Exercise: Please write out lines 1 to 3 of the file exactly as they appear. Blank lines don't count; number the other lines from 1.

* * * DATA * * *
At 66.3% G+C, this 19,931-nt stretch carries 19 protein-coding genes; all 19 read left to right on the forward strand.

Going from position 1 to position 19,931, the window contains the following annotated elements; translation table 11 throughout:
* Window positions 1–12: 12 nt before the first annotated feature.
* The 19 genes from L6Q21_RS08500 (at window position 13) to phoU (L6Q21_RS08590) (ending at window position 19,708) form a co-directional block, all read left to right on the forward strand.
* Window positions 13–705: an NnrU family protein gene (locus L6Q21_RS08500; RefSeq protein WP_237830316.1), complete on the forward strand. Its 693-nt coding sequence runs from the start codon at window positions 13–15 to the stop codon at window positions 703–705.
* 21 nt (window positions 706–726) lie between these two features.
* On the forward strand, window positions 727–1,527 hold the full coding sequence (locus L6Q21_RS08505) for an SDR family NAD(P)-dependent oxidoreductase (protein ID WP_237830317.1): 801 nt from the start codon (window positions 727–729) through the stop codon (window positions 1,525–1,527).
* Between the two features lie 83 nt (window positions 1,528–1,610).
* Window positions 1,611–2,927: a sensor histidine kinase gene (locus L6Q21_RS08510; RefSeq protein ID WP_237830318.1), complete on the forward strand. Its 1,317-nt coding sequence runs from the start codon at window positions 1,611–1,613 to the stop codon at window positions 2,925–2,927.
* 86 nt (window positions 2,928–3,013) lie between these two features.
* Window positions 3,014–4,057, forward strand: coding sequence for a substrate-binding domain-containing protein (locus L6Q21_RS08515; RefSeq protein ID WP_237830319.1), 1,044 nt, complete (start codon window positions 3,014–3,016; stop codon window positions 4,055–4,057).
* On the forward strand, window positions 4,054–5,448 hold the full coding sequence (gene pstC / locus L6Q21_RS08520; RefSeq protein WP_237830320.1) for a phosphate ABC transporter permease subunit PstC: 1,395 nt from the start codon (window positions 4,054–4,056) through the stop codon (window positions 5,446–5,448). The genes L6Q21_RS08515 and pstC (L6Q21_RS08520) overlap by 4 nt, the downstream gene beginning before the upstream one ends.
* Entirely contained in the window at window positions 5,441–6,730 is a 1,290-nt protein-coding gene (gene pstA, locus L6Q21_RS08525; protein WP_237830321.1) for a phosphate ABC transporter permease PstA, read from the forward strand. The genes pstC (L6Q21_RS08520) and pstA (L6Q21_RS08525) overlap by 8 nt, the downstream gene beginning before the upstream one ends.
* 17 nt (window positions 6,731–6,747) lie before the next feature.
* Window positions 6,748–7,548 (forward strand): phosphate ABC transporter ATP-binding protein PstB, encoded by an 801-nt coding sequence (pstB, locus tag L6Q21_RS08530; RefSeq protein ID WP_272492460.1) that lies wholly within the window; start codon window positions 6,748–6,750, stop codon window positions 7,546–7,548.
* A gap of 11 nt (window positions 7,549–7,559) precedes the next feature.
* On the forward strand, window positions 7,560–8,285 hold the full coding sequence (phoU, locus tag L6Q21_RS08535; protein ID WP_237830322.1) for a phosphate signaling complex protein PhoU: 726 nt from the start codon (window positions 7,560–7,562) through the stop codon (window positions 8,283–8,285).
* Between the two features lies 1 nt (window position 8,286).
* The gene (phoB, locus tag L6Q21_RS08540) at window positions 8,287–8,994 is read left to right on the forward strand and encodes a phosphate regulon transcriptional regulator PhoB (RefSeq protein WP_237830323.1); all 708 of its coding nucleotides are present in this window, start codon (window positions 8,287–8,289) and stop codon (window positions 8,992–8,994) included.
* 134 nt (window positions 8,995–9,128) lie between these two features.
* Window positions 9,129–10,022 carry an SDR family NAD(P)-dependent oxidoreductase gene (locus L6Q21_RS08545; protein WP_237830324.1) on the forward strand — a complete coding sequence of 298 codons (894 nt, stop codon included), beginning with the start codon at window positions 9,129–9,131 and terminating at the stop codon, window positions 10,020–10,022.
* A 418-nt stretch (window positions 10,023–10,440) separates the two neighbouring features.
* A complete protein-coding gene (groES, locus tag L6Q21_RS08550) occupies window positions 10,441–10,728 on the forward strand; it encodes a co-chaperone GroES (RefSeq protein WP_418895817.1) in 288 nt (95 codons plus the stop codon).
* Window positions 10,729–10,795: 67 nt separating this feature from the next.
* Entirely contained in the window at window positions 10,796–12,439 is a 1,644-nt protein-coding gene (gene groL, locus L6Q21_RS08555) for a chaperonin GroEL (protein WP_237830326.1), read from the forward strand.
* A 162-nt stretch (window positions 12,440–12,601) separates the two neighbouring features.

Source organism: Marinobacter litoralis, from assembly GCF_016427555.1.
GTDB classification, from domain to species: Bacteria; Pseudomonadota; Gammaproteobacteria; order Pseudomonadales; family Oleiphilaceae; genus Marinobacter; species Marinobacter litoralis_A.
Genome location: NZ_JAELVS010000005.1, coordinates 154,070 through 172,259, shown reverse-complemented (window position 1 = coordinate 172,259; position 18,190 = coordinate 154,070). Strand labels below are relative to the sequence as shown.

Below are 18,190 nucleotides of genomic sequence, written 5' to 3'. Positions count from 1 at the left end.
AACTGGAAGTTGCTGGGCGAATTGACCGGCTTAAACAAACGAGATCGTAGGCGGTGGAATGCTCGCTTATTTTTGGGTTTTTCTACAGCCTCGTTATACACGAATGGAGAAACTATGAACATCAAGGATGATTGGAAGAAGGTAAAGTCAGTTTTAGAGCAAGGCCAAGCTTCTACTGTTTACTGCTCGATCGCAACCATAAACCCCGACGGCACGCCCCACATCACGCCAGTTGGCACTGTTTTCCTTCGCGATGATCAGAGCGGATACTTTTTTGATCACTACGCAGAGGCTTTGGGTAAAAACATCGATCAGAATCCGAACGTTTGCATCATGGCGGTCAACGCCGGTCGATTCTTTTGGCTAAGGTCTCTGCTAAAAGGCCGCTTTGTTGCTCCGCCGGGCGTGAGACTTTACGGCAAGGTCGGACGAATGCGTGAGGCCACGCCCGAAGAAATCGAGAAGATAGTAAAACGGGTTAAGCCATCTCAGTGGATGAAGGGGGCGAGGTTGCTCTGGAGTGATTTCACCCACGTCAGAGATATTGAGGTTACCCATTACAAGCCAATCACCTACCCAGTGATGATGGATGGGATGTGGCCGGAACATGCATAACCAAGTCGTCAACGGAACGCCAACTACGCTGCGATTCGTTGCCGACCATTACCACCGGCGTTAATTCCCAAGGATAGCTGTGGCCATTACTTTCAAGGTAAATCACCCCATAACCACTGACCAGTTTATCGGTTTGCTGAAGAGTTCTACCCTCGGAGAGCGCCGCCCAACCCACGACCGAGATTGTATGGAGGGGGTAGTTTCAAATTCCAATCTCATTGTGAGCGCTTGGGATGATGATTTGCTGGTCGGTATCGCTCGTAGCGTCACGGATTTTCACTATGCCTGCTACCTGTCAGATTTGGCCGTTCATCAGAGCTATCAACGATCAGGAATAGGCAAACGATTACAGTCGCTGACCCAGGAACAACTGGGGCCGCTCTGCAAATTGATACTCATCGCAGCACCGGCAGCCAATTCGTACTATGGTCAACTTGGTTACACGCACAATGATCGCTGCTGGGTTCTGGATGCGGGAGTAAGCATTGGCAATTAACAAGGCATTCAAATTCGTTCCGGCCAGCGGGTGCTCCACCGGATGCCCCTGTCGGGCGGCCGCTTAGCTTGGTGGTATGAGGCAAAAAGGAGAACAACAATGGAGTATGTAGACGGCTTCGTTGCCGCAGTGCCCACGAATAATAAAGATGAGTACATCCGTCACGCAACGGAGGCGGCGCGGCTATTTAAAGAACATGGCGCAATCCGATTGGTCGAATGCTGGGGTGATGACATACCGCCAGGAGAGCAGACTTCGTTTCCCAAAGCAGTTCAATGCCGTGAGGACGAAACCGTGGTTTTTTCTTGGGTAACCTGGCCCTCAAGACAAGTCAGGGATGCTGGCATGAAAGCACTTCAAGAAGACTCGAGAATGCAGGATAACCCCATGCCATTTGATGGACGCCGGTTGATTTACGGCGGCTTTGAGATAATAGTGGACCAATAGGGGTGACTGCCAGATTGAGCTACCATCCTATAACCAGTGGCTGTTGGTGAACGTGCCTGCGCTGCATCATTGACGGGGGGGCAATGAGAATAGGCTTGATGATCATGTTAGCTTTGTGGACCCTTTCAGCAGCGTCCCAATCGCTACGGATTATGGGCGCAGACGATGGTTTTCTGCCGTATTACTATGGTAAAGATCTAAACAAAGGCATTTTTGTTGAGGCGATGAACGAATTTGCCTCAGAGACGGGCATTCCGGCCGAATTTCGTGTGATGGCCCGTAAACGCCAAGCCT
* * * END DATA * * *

At 66.3% G+C, this 19,931-nt stretch carries 19 protein-coding genes; all 19 read left to right on the forward strand.

Going from position 1 to position 19,931, the window contains the following annotated elements; translation table 11 throughout:
* Window positions 1–12: 12 nt before the first annotated feature.